The first Air Jordan to pay homage to Michael Jordan’s University of North Carolina roots was, of course, the first Air Jordan. The original Air Jordan model released in a veritable rainbow of colors, from basic white/black to Bulls-specific black/red and white/red/black to a variety of metallic colors on a white base. Even now, nearly 30 years later, it’s still difficult to find a full accounting of each and every Air Jordan 1 colorway. But a white/Carolina Blue variant was indeed one of them, which made perfect sense seeing that Jordan had helped lead UNC to a national championship just three years prior.

And that was that.

As a whole, the ‘80s were not a time for nostalgia. There were no such thing as “throwback jerseys” (except for the ones on the clearance racks), no “retro” sneakers. And the idea of a sneaker done in collegiate colors for anyone other than actual collegians was absurd. After all, there was no UMass Converse Dr. J, no Southern Illinois Puma Clydes. The “Carolina” Air Jordan 1 was effectively a pilot that didn’t get picked up. (There was a Carolina Air Jordan II, but only a lowcut PE that Michael Jordan himself wore in a 1987 alumni game.) When adidas snatched up Patrick Ewing in 1986, they didn’t do up any of his signature models in Georgetown colors, although they probably should have. As for Air Jordans, they were produced in “lifestyle” colors, but none that really tied back to Jordan’s past. Why would they, when the present was so bright? Then, on October 6, 1993, everything changed.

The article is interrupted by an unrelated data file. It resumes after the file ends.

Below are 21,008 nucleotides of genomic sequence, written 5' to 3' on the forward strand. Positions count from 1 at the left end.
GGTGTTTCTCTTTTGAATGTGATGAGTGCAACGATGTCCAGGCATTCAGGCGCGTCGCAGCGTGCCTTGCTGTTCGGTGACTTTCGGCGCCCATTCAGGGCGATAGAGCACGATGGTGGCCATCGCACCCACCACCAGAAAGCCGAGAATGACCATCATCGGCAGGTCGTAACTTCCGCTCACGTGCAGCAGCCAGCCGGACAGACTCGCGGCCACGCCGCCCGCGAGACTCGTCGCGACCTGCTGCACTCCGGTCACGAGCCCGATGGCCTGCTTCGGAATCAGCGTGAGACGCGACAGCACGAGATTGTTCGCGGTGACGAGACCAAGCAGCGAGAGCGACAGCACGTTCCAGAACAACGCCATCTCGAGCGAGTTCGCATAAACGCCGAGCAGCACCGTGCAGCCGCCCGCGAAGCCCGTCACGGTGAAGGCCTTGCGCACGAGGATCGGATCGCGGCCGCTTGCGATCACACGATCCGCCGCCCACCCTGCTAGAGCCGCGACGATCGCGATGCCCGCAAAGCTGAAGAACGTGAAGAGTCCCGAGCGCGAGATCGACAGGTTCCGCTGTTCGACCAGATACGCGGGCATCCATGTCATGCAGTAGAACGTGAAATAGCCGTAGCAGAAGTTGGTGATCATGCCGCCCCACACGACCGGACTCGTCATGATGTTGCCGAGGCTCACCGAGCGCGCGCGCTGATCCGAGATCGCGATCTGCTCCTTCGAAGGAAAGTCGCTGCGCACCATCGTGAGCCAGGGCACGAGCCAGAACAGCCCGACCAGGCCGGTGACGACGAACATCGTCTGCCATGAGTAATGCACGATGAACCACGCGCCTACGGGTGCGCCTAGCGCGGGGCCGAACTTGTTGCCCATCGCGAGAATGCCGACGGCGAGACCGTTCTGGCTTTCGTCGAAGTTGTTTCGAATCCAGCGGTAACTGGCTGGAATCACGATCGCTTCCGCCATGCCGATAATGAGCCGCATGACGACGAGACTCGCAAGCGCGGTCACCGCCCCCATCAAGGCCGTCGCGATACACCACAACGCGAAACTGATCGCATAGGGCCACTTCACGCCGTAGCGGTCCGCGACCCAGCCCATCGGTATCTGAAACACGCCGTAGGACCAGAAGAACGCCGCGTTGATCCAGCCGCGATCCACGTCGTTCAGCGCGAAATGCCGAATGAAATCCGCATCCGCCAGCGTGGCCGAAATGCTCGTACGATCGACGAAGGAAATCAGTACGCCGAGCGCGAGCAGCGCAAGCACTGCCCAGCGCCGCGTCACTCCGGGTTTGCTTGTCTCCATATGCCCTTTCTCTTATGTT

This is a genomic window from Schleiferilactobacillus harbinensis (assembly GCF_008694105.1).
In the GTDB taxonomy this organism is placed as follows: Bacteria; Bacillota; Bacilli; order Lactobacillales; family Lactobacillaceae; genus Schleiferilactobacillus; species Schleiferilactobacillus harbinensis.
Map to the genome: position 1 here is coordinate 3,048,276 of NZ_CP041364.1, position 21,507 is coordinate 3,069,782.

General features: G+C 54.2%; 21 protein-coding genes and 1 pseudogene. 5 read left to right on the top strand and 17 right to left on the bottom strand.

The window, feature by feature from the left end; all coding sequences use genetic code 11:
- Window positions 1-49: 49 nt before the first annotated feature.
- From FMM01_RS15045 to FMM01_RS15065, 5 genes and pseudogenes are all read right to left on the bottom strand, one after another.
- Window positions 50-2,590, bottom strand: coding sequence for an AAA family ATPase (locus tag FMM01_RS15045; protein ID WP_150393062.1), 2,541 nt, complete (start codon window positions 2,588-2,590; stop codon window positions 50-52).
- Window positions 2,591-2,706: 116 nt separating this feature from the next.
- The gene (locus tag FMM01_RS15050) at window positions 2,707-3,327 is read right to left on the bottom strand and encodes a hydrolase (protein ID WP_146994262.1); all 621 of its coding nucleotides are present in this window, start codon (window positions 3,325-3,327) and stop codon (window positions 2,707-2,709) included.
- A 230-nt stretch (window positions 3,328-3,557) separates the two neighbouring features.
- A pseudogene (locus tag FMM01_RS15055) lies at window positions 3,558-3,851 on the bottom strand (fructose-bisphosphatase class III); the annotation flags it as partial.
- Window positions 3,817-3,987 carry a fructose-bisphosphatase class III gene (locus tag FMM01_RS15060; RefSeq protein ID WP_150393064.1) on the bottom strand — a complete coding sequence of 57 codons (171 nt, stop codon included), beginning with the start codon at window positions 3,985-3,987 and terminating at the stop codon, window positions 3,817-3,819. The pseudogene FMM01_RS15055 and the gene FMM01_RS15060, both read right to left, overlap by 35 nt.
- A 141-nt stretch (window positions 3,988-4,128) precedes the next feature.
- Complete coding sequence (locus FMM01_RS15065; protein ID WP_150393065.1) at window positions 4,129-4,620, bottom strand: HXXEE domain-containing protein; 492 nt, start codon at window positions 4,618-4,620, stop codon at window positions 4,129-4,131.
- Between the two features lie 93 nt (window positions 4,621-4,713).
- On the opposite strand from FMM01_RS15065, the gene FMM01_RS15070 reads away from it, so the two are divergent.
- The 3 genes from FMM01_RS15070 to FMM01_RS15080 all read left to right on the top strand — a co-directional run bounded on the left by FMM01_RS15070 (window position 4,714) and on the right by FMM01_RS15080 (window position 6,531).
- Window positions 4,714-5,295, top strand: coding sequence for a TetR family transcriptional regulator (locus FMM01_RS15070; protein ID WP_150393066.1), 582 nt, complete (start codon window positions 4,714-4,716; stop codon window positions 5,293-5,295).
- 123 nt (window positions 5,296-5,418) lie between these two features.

Michael Jordan’s retirement at the age of 32 didn’t just throw the NBA into disarray—it changed the sneaker world as well. After years of searching, there was still no “next Jordan” waiting in the wings, and Air Jordan was a big enough part of Nike’s business that discontinuing it (at least right away) was unthinkable. And with Jordan’s present shifting away from basketball, perhaps for good, there was nowhere to go but backwards.

Michael Jordan’s retirement at the age of 32 didn’t just throw the NBA into disarray—it changed the sneaker world as well.

As part of that, they issued Air Jordan retros for the first time, bringing back the first three models across 1994 and 1995. Meanwhile, the all-new Air Jordan IX, designed to recognize Jordan’s global influence, became the first Air Jordan since the first to be produced in Carolina colors—and Nike even shot Jordan in his college uniform as part of a series of ads. They also took his No. 23 off the heel, making it in essence the first-ever Air Jordan team shoe. More importantly, they were the first Air Jordan actually worn at North Carolina, who had coincidentally just switched from Converse to Nike after winning the 1993 NCAA championship, notably by Rasheed Wallace, Jerry Stackhouse, and Derrick Phelps. The Air Jordan did remain on NBA courts, via PEs issued to young up and comers like Golden State’s Latrell Sprewell and Orlando’s Penny Hardaway. In Chicago, it was worn by B.J. Armstrong, Jordan’s No. 23 replaced by his No. 10.

The following season saw the Air Jordan become even less Jordan-specific, as Nike looked both forward and back, expanding the palette exponentially. With Jordan still out of the NBA, they designed a limited release “city pack” for a handful of Jordan-selected heirs (some who’d previously worn the IX): Kendall Gill in Seattle, Mitch Richmond in Sacramento, Hubert Davis in New York, and Nick Anderson in Orlando. Meanwhile, both Scottie Pippen and Harold Miner wore the Chicago version. But those would-be heirs weren’t limited to pros. Once again there was a UNC Air Jordan in “powder blue,” which was again worn by Tar Heels including Stackhouse. And like its predecessor, it was available to the general public.

Jordan eventually returned, of course, and the Air Jordan XI—which Tinker Hatfield went ahead and designed against Nike’s wishes—became the most revolutionary shoe of the line since the III. And its “Columbia Blue” iteration that Mike wore in the 1996 NBA All-Star Game became the last mass-release, UNC-inspired Air Jordan until the XV in 2000. But for sneaker companies, looking back had become commonplace. And, as with so much in this thing of ours, we have Michael Jordan to thank for it.

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